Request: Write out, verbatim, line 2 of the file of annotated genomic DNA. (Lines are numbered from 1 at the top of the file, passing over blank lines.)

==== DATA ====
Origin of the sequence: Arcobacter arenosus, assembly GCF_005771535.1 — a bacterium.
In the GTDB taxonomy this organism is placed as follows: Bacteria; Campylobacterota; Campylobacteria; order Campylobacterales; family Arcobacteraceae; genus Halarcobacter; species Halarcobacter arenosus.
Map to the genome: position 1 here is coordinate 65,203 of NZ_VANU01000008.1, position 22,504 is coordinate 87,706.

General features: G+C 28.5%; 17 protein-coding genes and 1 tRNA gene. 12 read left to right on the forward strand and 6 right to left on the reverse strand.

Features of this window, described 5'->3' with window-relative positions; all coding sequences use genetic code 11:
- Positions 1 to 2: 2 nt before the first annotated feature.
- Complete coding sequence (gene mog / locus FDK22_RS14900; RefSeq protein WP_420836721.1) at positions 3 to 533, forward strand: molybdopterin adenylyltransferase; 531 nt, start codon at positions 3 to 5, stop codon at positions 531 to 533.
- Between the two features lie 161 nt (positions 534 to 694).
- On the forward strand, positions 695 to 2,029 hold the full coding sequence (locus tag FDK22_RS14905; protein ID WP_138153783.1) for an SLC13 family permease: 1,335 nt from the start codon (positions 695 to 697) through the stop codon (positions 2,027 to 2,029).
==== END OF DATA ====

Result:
In the GTDB taxonomy this organism is placed as follows: Bacteria; Campylobacterota; Campylobacteria; order Campylobacterales; family Arcobacteraceae; genus Halarcobacter; species Halarcobacter arenosus.